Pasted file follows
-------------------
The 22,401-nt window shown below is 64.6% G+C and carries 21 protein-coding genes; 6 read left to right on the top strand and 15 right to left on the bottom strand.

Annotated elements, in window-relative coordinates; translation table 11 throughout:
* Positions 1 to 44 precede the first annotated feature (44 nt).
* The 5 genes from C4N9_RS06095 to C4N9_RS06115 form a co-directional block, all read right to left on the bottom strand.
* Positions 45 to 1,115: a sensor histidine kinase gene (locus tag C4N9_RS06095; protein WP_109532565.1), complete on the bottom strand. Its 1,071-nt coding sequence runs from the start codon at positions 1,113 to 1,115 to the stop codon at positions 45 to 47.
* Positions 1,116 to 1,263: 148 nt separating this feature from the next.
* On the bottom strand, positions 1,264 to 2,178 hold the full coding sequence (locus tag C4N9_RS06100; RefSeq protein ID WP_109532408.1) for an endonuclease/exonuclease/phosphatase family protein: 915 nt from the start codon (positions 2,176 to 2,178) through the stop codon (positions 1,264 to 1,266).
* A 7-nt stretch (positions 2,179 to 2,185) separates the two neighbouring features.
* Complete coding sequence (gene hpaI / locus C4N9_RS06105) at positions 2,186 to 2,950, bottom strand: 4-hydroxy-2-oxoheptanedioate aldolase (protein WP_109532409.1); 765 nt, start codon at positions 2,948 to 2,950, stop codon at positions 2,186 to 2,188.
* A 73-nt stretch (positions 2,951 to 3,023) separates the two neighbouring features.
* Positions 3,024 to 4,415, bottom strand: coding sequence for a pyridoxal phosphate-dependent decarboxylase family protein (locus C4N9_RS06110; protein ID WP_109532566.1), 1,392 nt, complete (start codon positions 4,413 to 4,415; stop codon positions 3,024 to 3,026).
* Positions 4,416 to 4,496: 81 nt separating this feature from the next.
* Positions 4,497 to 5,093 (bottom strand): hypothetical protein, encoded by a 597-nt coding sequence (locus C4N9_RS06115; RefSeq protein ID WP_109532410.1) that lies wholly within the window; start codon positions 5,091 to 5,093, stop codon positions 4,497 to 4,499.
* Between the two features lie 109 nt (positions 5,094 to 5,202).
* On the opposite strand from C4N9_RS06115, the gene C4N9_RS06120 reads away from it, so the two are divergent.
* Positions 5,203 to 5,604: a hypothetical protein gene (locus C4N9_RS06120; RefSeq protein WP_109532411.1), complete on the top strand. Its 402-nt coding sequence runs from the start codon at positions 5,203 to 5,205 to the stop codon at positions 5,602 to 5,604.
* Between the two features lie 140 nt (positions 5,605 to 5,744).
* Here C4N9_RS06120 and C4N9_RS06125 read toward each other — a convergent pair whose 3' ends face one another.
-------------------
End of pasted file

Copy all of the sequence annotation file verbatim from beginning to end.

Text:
The 22,401-nt window shown below is 64.6% G+C and carries 21 protein-coding genes; 6 read left to right on the top strand and 15 right to left on the bottom strand.

Annotated elements, in window-relative coordinates; translation table 11 throughout:
* Positions 1 to 44 precede the first annotated feature (44 nt).
* The 5 genes from C4N9_RS06095 to C4N9_RS06115 form a co-directional block, all read right to left on the bottom strand.
* Positions 45 to 1,115: a sensor histidine kinase gene (locus tag C4N9_RS06095; protein WP_109532565.1), complete on the bottom strand. Its 1,071-nt coding sequence runs from the start codon at positions 1,113 to 1,115 to the stop codon at positions 45 to 47.
* Positions 1,116 to 1,263: 148 nt separating this feature from the next.
* On the bottom strand, positions 1,264 to 2,178 hold the full coding sequence (locus tag C4N9_RS06100; RefSeq protein ID WP_109532408.1) for an endonuclease/exonuclease/phosphatase family protein: 915 nt from the start codon (positions 2,176 to 2,178) through the stop codon (positions 1,264 to 1,266).
* A 7-nt stretch (positions 2,179 to 2,185) separates the two neighbouring features.
* Complete coding sequence (gene hpaI / locus C4N9_RS06105) at positions 2,186 to 2,950, bottom strand: 4-hydroxy-2-oxoheptanedioate aldolase (protein WP_109532409.1); 765 nt, start codon at positions 2,948 to 2,950, stop codon at positions 2,186 to 2,188.
* A 73-nt stretch (positions 2,951 to 3,023) separates the two neighbouring features.
* Positions 3,024 to 4,415, bottom strand: coding sequence for a pyridoxal phosphate-dependent decarboxylase family protein (locus C4N9_RS06110; protein ID WP_109532566.1), 1,392 nt, complete (start codon positions 4,413 to 4,415; stop codon positions 3,024 to 3,026).
* Positions 4,416 to 4,496: 81 nt separating this feature from the next.
* Positions 4,497 to 5,093 (bottom strand): hypothetical protein, encoded by a 597-nt coding sequence (locus C4N9_RS06115; RefSeq protein ID WP_109532410.1) that lies wholly within the window; start codon positions 5,091 to 5,093, stop codon positions 4,497 to 4,499.
* Between the two features lie 109 nt (positions 5,094 to 5,202).
* On the opposite strand from C4N9_RS06115, the gene C4N9_RS06120 reads away from it, so the two are divergent.
* Positions 5,203 to 5,604: a hypothetical protein gene (locus C4N9_RS06120; RefSeq protein WP_109532411.1), complete on the top strand. Its 402-nt coding sequence runs from the start codon at positions 5,203 to 5,205 to the stop codon at positions 5,602 to 5,604.
* Between the two features lie 140 nt (positions 5,605 to 5,744).
* Here C4N9_RS06120 and C4N9_RS06125 read toward each other — a convergent pair whose 3' ends face one another.